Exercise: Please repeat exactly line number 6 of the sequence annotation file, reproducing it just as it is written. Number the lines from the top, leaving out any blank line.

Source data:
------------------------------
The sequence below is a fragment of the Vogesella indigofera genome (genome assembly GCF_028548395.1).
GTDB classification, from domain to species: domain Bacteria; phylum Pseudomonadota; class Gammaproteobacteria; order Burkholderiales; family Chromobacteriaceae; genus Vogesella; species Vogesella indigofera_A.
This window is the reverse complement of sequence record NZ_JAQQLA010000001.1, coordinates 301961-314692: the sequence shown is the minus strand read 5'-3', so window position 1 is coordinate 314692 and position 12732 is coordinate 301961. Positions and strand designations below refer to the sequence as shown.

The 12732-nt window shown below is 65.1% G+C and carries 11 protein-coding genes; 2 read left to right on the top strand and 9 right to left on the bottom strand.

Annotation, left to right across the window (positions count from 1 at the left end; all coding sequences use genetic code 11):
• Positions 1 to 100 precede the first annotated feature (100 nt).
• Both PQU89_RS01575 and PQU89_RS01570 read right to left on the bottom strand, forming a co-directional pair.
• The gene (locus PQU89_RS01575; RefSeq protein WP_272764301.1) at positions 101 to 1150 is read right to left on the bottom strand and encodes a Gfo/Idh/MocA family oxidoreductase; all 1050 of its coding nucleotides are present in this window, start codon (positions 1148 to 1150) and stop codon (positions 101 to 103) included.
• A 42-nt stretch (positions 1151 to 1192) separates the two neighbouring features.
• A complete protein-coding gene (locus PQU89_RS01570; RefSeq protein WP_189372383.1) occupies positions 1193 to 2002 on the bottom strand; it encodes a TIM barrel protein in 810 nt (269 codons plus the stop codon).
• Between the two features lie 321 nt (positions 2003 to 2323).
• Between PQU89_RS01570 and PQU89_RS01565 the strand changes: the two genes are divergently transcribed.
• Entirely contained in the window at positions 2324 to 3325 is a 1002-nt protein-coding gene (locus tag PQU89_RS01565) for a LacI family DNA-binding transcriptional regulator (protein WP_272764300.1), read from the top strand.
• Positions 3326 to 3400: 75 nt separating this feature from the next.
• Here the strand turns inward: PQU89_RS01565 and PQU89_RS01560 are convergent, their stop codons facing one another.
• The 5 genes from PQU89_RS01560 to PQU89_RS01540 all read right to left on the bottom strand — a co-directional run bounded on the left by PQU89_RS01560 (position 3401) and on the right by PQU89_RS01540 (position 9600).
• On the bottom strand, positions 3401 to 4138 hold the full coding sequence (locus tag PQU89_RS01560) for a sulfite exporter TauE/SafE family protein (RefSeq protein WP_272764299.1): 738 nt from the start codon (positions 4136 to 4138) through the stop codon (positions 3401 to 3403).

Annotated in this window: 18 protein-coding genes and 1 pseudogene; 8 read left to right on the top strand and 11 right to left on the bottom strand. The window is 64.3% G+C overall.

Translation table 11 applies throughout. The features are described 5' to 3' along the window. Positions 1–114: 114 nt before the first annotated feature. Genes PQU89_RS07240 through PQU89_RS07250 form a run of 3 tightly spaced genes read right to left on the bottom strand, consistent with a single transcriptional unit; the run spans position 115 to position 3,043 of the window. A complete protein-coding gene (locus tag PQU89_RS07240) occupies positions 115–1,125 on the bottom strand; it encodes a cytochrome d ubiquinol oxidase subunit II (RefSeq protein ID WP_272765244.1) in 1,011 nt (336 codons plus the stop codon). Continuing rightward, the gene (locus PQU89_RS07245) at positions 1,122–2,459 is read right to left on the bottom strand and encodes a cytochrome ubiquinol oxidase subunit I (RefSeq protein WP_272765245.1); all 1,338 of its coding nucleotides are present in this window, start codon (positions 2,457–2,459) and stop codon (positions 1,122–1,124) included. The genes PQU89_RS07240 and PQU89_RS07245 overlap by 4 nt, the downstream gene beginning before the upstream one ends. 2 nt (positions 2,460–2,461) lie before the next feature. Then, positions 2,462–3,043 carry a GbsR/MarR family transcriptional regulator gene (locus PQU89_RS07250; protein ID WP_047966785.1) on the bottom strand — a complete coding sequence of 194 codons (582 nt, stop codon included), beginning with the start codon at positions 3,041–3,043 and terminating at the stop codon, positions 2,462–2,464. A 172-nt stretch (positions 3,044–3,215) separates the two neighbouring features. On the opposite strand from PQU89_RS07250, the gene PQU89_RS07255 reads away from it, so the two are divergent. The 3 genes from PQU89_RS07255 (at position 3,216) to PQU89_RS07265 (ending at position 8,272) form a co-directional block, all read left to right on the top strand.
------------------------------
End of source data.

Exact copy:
• Positions 1 to 100 precede the first annotated feature (100 nt).